Trends in the sand: directional evolution in the shell shape of recessing scallops (Bivalvia: Pectinidae)
Directional evolution is one of the most compelling evolutionary patterns observed in macroevolution. Yet, despite its importance, detecting such trends in multivariate data remains a challenge. In this study, we evaluate multivariate evolution of shell shape in 93 bivalved scallop species, combining geometric morphometrics and phylogenetic comparative methods. Phylomorphospace visualization described the history of morphological diversification in the group; revealing that taxa with a recessing life habit were the most distinctive in shell shape, and appeared to display a directional trend. To evaluate this hypothesis empirically, we extended existing methods by characterizing the mean directional evolution in phylomorphospace for recessing scallops. We then compared this pattern to what was expected under several alternative evolutionary scenarios using phylogenetic simulations. The observed pattern did not fall within the distribution obtained under multivariate Brownian motion, enabling us to reject this evolutionary scenario. By contrast, the observed pattern was more similar to, and fell within, the distribution obtained from simulations using Brownian motion combined with a directional trend. Thus, the observed data are consistent with a pattern of directional evolution for this lineage of recessing scallops. We discuss this putative directional evolutionary trend in terms of its potential adaptive role in exploiting novel habitats.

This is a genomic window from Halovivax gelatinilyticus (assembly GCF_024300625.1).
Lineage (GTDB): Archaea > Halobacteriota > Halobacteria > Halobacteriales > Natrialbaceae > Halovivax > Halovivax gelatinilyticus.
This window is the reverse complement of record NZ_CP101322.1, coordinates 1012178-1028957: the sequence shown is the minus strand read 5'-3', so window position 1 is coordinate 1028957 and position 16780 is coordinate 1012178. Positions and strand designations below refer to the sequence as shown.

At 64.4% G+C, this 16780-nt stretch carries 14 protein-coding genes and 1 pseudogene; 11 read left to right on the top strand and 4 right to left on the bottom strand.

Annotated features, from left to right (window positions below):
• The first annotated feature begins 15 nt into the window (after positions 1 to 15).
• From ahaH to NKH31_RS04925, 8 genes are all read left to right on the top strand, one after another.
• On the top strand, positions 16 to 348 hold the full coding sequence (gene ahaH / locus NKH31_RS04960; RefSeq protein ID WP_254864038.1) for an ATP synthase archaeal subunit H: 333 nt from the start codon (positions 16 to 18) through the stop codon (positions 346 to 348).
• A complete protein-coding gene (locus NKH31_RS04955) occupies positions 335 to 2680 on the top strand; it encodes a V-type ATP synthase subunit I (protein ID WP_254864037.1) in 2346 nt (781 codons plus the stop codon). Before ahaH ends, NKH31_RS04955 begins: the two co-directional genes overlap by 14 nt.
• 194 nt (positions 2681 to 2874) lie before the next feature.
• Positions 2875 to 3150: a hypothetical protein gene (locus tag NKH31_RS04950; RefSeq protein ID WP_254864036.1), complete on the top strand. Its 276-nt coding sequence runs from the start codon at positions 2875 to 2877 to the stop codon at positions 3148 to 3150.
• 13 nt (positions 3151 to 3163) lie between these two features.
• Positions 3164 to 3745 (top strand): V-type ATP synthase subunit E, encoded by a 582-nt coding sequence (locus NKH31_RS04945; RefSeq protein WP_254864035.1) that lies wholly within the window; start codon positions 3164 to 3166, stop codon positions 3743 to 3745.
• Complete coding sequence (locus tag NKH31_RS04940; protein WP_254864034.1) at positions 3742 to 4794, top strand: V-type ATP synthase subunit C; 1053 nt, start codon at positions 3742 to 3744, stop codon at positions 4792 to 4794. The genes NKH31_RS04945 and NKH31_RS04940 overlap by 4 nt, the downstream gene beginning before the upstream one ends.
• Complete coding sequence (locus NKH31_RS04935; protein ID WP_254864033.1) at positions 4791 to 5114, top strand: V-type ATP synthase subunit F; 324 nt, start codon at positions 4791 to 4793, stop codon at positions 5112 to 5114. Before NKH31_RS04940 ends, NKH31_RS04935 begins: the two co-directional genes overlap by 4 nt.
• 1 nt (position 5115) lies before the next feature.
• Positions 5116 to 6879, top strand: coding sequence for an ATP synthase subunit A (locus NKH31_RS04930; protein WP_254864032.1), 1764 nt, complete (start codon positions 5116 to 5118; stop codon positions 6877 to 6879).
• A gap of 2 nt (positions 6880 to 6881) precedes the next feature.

This is the peer reviewed version of the following article:Sherratt, E., Alejandrino, A., Kraemer, A. C., Serb, J. M. and Adams, D. C. (2016), Trends in the sand: Directional evolution in the shell shape of recessing scallops (Bivalvia: Pectinidae). Evolution, 70: 2061–2073 , which has been published in final form at doi:10.1111/evo.12995. This article may be used for non-commercial purposes in accordance With Wiley Terms and Conditions for self-archiving